Align Stakeholder Expectations… Or Be Prepared To Deal With A Toxic Fall-out!

This is where all the trouble starts. When we asked project managers what they would like to fix first they always answered without doubt, “the varied project expectations and outcomes/deliverables that most of our stakeholders do not agree on.”

This is the second blog by Mat-Thys in the series “Managing Projects: The Forgotten Art Of Influencing People To Get Results”

This is the underlying reason causing effects such as:

  • Scope creep – end users assuming that their expectations were covered by the project scope and are now trying to include this into the scope.
  • Vendor issues – vendors who were not aware that a specific expectation also included “x” and now would drive the costs beyond the reach of profitability.
  • Budgeting issues – resources not planned for because it was not anticipated correctly and not included in the design phases of the project causing time and budget issues.
  • Resources issues – non-availability of SME resources when needed and scheduling difficulties to get resources at a time and place when they are needed.
  • Quality of work – the quality of work suffers due to having to cut corners trying to incorporate certain additional work not originally planned for.

There are three steps involved in aligning stakeholder expectations. They are:

1. Identifying all the appropriate stakeholders

Identifying all the appropriate stakeholders who need to provide outputs/deliverables/inputs into this project and also those stakeholders who will have to provide services to achieve the deliverables agreed to. As you can see from the statement above we need to consider various stakeholders based on the following two questions:

a. Who do we need to consider that would have some kind of vested interest in this project?

This normally involves decision makers inside and most importantly outside the company. This also includes those that could consciously or sub-consciously influence the effectiveness of your project. Lastly, you need to consider the implementers and contributors that you would rely on to provide inputs that would make this project successful.

b. Who do we need to consider that would be influenced or affected by this project?

This would provide a different set of stakeholders and in many cases, they would overlap with some of the stakeholders already listed above. By the same token, we could also identify important ones that we might have overlooked. This question normally identifies those stakeholders we tend to not think about, such as a security guard at the entrance of your work complex having requirements about vehicles entering the facility.

2. Do a requirement analysis for all the stakeholders.

At this stage we have another shortcoming entering the equation and that is we tend to use a Business Analyst to do this task. In most companies, they normally are junior staff who do not have the necessary business knowledge or experience to fully understand a requirement being listed by a Business person. They cannot question its validity or talk about the requirement meaningfully. I know that it would be more expensive to use an experienced person, but I will guarantee you that it will cost you less than what the scope creep is going to cost you eventually.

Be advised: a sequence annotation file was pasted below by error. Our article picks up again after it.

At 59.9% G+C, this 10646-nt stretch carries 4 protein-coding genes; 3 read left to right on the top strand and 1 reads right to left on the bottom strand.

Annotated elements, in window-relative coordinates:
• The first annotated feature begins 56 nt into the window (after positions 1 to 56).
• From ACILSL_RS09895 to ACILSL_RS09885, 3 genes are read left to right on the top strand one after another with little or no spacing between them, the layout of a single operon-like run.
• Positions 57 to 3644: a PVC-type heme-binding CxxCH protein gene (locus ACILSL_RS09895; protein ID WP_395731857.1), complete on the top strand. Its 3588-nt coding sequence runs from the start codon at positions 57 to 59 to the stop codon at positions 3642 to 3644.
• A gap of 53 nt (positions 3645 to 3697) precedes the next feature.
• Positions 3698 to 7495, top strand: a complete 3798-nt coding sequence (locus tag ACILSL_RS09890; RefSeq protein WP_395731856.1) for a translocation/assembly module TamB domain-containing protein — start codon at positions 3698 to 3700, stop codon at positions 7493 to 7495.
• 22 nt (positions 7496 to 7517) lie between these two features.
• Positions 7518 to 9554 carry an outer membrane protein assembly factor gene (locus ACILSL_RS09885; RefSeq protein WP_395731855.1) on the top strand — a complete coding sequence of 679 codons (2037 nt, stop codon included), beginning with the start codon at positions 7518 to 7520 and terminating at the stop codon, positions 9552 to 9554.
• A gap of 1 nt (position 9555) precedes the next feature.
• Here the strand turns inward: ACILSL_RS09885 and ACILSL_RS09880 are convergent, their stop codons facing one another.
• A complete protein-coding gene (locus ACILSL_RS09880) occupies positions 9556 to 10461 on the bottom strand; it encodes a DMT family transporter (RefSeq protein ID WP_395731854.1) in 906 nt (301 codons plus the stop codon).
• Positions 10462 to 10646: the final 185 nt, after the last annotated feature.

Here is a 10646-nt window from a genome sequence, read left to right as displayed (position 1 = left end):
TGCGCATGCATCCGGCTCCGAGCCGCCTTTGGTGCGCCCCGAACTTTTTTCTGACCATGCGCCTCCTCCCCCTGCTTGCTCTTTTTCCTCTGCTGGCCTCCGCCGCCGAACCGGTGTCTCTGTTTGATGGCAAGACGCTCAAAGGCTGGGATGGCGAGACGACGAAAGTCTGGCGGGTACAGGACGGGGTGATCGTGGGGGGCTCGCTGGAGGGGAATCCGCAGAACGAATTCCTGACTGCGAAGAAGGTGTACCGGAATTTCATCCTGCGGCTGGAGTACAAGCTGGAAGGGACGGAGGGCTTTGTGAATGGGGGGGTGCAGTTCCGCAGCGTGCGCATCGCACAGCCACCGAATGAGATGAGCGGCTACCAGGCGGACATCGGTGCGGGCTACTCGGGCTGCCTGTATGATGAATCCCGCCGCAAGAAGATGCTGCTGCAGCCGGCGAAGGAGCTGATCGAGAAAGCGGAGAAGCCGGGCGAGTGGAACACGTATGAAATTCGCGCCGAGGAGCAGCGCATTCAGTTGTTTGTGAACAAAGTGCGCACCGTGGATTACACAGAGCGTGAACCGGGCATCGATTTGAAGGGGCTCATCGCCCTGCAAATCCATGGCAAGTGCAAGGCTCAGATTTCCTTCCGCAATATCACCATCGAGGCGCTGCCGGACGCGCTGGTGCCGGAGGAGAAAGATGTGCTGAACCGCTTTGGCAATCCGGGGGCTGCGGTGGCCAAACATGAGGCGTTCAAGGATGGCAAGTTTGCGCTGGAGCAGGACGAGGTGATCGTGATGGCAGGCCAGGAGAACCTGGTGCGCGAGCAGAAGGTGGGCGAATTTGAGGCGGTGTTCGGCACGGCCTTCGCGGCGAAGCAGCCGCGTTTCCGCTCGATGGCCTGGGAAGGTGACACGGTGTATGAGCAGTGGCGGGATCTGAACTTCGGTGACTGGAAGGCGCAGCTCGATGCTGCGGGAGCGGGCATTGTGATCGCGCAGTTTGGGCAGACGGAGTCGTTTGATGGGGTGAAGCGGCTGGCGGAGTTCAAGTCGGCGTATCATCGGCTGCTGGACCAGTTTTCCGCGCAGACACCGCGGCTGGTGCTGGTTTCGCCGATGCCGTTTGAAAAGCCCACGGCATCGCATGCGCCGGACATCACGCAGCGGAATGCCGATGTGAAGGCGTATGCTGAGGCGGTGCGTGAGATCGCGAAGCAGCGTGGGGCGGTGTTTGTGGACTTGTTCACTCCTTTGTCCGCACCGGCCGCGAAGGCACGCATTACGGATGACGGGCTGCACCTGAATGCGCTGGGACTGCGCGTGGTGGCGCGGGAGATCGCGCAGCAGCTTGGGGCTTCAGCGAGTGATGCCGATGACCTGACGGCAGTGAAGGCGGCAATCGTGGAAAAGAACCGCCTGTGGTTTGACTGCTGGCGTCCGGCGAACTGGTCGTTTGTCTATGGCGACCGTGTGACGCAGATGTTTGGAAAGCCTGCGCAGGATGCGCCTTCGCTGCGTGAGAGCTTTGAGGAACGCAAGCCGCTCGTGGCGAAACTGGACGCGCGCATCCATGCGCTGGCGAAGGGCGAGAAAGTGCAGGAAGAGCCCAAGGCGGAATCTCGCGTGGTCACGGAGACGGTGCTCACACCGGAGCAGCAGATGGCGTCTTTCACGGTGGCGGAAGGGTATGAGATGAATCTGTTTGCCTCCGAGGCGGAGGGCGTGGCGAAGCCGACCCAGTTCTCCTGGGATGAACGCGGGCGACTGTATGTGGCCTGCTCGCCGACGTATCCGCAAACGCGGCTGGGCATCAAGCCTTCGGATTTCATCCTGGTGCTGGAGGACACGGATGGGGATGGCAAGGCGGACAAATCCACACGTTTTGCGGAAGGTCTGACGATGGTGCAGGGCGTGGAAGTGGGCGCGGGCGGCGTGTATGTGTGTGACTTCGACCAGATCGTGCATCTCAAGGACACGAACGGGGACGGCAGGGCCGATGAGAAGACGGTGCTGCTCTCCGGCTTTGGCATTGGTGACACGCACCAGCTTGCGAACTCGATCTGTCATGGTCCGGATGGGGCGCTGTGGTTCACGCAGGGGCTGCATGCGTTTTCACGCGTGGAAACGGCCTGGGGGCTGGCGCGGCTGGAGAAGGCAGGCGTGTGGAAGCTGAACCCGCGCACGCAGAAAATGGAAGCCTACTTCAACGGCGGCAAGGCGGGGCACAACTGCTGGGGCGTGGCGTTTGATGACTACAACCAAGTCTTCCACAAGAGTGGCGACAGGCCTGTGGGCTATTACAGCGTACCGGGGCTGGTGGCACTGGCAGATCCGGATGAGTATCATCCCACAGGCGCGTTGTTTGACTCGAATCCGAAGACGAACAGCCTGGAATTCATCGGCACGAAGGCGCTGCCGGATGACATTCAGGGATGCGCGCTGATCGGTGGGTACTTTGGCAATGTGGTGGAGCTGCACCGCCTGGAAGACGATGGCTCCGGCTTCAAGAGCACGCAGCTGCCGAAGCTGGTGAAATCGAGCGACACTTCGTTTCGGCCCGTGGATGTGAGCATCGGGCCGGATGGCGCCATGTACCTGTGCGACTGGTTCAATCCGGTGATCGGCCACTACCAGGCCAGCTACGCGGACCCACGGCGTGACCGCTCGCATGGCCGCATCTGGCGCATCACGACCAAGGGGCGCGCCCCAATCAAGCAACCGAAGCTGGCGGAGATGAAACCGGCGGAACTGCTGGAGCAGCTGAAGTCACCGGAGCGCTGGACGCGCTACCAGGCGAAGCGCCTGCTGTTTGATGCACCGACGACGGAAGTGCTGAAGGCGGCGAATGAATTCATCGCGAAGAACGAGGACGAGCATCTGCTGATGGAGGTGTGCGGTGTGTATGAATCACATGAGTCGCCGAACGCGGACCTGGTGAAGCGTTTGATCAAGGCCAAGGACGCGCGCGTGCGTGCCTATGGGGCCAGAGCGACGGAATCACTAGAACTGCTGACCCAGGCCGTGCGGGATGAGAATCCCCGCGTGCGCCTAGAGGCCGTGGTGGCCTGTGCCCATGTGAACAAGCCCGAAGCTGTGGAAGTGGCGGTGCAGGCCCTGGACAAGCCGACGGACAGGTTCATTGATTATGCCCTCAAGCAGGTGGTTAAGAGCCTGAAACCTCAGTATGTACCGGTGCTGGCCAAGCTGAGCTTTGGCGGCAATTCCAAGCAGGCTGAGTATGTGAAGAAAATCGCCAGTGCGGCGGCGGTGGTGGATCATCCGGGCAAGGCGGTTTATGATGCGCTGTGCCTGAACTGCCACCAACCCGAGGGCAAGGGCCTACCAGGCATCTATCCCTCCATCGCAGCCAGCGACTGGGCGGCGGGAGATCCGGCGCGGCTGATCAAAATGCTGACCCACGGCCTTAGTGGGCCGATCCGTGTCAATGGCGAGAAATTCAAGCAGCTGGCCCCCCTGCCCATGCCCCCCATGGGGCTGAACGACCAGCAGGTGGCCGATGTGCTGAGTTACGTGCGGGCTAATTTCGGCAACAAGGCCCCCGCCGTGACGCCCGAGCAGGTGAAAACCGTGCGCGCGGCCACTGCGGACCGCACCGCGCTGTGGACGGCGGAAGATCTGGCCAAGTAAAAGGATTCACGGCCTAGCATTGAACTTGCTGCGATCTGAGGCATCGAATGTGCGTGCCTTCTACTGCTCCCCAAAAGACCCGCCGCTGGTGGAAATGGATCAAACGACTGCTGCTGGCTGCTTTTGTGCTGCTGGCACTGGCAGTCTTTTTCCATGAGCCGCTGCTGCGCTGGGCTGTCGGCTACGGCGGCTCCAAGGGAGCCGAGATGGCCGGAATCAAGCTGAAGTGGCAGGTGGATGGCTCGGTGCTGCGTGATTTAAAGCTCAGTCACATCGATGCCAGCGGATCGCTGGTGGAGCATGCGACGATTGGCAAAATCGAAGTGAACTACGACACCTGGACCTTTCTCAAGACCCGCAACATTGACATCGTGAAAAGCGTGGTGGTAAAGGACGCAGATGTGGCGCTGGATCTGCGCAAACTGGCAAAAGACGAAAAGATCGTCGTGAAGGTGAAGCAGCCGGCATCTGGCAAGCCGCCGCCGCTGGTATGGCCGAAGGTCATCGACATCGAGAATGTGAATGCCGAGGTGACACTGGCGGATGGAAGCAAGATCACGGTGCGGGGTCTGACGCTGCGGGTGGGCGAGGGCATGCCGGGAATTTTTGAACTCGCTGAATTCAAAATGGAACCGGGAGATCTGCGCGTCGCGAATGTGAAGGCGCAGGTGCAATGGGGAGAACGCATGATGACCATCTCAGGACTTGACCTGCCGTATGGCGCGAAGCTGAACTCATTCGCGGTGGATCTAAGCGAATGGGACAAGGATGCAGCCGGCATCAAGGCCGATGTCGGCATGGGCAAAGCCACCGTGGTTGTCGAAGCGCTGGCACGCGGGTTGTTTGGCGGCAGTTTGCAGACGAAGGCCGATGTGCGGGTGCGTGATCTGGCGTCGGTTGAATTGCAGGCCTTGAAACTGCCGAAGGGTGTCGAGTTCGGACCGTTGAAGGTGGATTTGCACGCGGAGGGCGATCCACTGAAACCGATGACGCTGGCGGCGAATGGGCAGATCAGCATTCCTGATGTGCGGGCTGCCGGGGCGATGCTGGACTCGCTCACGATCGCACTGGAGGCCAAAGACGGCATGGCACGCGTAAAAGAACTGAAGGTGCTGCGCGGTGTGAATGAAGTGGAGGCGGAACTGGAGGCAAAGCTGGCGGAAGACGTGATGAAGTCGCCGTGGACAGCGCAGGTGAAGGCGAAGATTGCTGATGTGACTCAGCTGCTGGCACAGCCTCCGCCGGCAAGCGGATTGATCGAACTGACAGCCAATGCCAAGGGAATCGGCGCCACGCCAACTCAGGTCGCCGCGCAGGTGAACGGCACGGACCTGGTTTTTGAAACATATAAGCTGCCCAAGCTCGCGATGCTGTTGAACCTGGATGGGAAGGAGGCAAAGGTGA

3. Align the requirements and expectations.

This is the most difficult part, but if done correctly would have a major impact on your project staff and the eventual success in terms of costs, time and quality of your project. I would suggest you do the following:

a. Summarize all the requirements that align

Summarize all the requirements that align from the outset, because they do not need any further discussion. Put all of these in a document and circulate for all the stakeholders to evaluate.

b. Conduct an “Expectations Alignment” meeting

Conduct an “Expectations Alignment” meeting with all the stakeholders involved. This could be one meeting or several meetings with the vested interest parties only. It is normally more productive to have specific meetings with appropriate vested stakeholders.

It might seem like “overkill” to do it this way, but believe me, if you follow these guidelines you will have a 100% improved chance of running a successful project. You would have been proactive in solving one of the most important causes for project failure.

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This blog and this entire series of blogs were first published by Thinking Dimensions Global.

Mat-Thys Fourie
"I believe that Management would like to see their staff as skilled problem solvers, solving and restoring service issues/incidents 'first time every time', reducing company Mean Time to Restore and Mean Time To Repair cycles. This is done by providing staff with repeatable tools/templates and worked situational questions to stay on the path through organizational difficulties and barriers towards restoration and successful recovery." Dr. Matthys Fourie is a Professional Problem Solver as accredited by the Institute of Professional Problem Solvers (IPPS). He is an author of several books on Root Cause Analysis, Project Management, Problem Solving and is the co-author of the KEPNERandFOURIE® Thinking methodologies. He has over 31 years of Problem Solving and Decision Making experience helping organizations across the world solve some of their most vexing and seemingly unsolvable problems. He has worked across a wide spectrum of industries from Automotive, Financial, Manufacturing, Medical Devices, Pharmaceutical, Nuclear, Insurance, Airline, Technology, and Telecommunications. He has work in companies such as Macquarie Group, SASOL, Unisys, SITA, Barclays, RBS, NCS, Singapore Stock Exchange, BMW, VW, Cadbury Schweppes, Westpac, National Australia Bank, Department of Education NSW Australia, Kimberly-Clark, Hollister, Stihl Inc. and the U.S. Navy.